You can optionally add a favicon.ico to the project. It is a nice thing to have.

The Application Web Page

Note, that this does not have to be a ASP.NET WebForm or MVC page. A simple HTML page will do.

<!DOCTYPE html>
    <meta name="viewport" content="width=device-width, initial-scale=1.0">
    <title>Bridge.NET Weatherman</title>
    <link href="resources/css/bootstrap.min.css" rel="stylesheet" />

    <script src="resources/js/jquery.min.js"></script>
    <script src="resources/js/bootstrap.min.js"></script>

    <script src="resources/js/bridge/bridge.js"></script>
    <script src="resources/js/bridge/weatherApp.js"></script>
<body style="padding: 20px;">
    <div id="forecast" class="container">
        <div class="row">
            <span class="col-*-2">
                <img id="img" src="" />
            <span id="desc" class="col-*-4">
        <div class="row">
            <div class="col-*-12">
                <h1><span id="temp"> </span><sup>o</sup></h1>

        <div class="row">
            <div class="col-*-12">
                <h3><span id="location"> </span></h3>

        <div class="row">
            <div class="col-*-12">
                Wind: <span id="wind"></span>

        <div class="row" style="padding-top: 10px">
            <span class="col-*-9">
                <span class="btn-group" data-toggle="buttons">
                    <label class="btn btn-default">
                        <input type="radio" id="c" name="metric" value="c" /> C
                    <label class="btn btn-default">
                        <input type="radio" id="f" name="metric" value="f" /> F
            <span class="col-*-3" id="btnDiv">

The Firefox OS Packaged Application

A Packaged Firefox OS application is basically a folder containing your JavaScript files plus the manifest.webapp configuration file.

Go ahead and create a new folder to act as your application container. The following image shows the files and sub-folders to include. Note that index.html and the resources folder are just copied over from the Web Application project.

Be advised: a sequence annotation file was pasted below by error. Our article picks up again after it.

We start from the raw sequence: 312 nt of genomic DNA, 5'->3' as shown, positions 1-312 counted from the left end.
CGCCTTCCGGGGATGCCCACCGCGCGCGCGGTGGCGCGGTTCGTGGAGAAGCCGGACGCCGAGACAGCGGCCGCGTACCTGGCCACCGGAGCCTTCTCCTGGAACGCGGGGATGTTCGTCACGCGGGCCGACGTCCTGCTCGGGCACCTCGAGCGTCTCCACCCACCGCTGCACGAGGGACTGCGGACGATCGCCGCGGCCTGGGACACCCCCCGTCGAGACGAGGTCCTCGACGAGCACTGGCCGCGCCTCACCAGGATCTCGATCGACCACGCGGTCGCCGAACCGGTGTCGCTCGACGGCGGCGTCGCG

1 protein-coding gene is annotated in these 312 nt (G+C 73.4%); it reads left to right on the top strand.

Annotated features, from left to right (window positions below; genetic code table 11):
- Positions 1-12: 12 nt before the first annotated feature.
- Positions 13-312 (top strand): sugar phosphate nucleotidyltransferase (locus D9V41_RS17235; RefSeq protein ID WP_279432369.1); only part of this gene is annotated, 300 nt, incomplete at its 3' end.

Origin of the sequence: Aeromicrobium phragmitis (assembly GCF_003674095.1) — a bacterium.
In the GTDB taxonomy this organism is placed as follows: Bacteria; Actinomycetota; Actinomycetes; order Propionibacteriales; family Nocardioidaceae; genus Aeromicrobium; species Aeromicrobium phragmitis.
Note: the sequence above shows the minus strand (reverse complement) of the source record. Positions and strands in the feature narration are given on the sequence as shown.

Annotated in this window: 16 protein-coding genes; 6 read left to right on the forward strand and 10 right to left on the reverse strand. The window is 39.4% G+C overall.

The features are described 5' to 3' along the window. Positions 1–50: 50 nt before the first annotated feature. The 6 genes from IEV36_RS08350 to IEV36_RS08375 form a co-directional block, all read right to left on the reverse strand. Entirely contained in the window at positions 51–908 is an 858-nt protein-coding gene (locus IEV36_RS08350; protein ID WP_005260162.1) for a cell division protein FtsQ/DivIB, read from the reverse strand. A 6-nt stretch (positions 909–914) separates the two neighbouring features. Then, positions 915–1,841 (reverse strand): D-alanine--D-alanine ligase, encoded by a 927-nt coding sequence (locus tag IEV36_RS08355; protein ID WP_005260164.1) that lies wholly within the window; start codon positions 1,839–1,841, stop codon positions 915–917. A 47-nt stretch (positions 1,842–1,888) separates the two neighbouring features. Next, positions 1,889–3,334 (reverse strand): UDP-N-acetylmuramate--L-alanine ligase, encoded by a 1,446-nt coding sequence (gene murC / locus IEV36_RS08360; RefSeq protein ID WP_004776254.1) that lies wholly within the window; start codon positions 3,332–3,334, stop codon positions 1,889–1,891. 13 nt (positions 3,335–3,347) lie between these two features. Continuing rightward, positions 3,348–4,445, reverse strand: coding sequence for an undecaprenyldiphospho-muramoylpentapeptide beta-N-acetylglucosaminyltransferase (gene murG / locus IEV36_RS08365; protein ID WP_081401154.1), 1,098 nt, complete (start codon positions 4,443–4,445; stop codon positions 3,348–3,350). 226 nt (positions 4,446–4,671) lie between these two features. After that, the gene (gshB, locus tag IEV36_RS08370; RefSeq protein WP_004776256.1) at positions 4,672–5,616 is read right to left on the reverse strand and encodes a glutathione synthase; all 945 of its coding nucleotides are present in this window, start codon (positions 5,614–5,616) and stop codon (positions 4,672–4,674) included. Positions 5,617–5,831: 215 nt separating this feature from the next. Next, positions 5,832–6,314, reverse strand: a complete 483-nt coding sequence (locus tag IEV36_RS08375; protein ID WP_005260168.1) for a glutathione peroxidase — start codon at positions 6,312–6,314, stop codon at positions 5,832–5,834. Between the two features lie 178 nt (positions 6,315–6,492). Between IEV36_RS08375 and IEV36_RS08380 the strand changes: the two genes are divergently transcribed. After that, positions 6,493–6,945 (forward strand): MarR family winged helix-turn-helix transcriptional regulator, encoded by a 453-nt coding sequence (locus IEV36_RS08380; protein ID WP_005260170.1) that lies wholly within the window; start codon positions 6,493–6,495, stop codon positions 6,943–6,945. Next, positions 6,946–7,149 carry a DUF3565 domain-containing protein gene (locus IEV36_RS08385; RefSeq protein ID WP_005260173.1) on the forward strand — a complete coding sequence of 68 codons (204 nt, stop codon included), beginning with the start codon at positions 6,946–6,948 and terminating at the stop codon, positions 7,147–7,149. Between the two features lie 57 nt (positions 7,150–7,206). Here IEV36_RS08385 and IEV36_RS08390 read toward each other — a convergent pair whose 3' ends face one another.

The Firefox OS Packaged Application

The app-icons folder contains three images used by the Firefox OS. Normally, this is the same image as favicon.ico in 16x16, 48x48 and 128x128 dimensions.

The Application Manifest

The application manifest provides information about an app (such as name, author, icon, and description) in a simple document usable by both users and app stores. Most importantly, it contains a list of Web APIs that your app needs. This allows users to make informed decisions about apps before installing them. It is one of the key things that distinguishes an App from a website.

  "version": "0.1",
  "type": "privileged",
  "name": "Weatherman",
  "description": "A Bridge.NET weather application for Firefox OS",
  "launch_path": "/index.html",
  "icons": {
    "16": "/app-icons/icon-16.png",
    "48": "/app-icons/icon-48.png",
    "128": "/app-icons/icon-128.png"
  "developer": {
    "name": "Bridge.NET"
  "permissions": {
    "geolocation": {
      "description": "Needed for showing weather forecast for your current location"
    "systemXHR": {
      "description": "Needed to fetch weather forecast data"
  "locales": {
    "ru": {
      "description": "Приложение Bridge.NET погода Firefox OS"
    "el": {
      "description": "Μια Bridge.NET εφαρμογή πρόγνωσης καιρού για το Firefox OS"
    "tr": {
      "description": "Firefox OS için bir Bridge.NET hava uygulaması"
  "default_locale": "en"

The Firefox OS application is now ready to use.

Use The Firefox OS Simulator

Chances are you do not own a Firefox OS mobile device. Nevertheless, you can use the Firefox WebIDE to test your application. WebIDE allows you to load various Firefox OS Simulators and load and run applications. Here are the steps to take:

    * In Firefox, click Shift+F8 to open the WebIDE. * From the menu, select **Project** > **Open Packaged App...**, navigate to the root folder of your app and click the **Select Folder** button. The image below shows what the WebIDE should look like right now.

The Firefox OS Simulator

    * Click **Select Runtime** and install at least one simulator by selecting the **Install Simulator** option. Fire up the simulator and click **Project** > **Install and Run**.

The weather application will be installed and run in the application. If everything goes well, you will be prompted to share your location. Click the Share button to have the weather data fetched and presented in the application's main page.

The Android Package

Follow the steps below to package the Bridge Weather App for Android.

    * Install **[nodejs](** * Install the **mozilla-apk-cli** node module command:
    npm install -g mozilla-apk-cli
  • Run mozilla-apk-cli inside the folder containing the packaged Firefox OS application:
mozilla-apk-cli . bridge_weather_app.apk

When done, copy the generated .apk to any Android device and tap it to install the app.

The Bridge Weather App source code as well as the Firefox OS and Android packages can be found on GitHub.